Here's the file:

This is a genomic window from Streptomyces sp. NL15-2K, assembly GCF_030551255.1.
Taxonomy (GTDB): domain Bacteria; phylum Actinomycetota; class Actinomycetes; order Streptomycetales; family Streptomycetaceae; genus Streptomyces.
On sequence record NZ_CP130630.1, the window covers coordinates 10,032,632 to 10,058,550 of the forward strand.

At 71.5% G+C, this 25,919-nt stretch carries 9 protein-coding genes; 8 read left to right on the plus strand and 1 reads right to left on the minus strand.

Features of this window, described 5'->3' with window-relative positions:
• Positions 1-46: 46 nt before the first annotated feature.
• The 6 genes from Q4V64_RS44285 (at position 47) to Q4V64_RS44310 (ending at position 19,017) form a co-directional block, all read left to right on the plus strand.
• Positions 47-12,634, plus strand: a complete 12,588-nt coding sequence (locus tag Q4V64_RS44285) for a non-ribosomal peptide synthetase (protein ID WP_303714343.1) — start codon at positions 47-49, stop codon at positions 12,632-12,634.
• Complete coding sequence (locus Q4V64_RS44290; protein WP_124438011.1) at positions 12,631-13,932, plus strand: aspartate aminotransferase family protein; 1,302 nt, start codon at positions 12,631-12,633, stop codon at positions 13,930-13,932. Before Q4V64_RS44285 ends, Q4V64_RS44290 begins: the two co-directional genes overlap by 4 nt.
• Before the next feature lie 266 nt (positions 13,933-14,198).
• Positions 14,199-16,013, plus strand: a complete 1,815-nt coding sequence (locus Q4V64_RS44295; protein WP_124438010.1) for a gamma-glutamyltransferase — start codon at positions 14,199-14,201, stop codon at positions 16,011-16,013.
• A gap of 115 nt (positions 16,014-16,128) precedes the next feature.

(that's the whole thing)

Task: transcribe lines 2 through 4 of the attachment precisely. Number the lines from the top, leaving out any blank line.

Taxonomy (GTDB): domain Bacteria; phylum Actinomycetota; class Actinomycetes; order Streptomycetales; family Streptomycetaceae; genus Streptomyces.
On sequence record NZ_CP130630.1, the window covers coordinates 10,032,632 to 10,058,550 of the forward strand.

At 71.5% G+C, this 25,919-nt stretch carries 9 protein-coding genes; 8 read left to right on the plus strand and 1 reads right to left on the minus strand.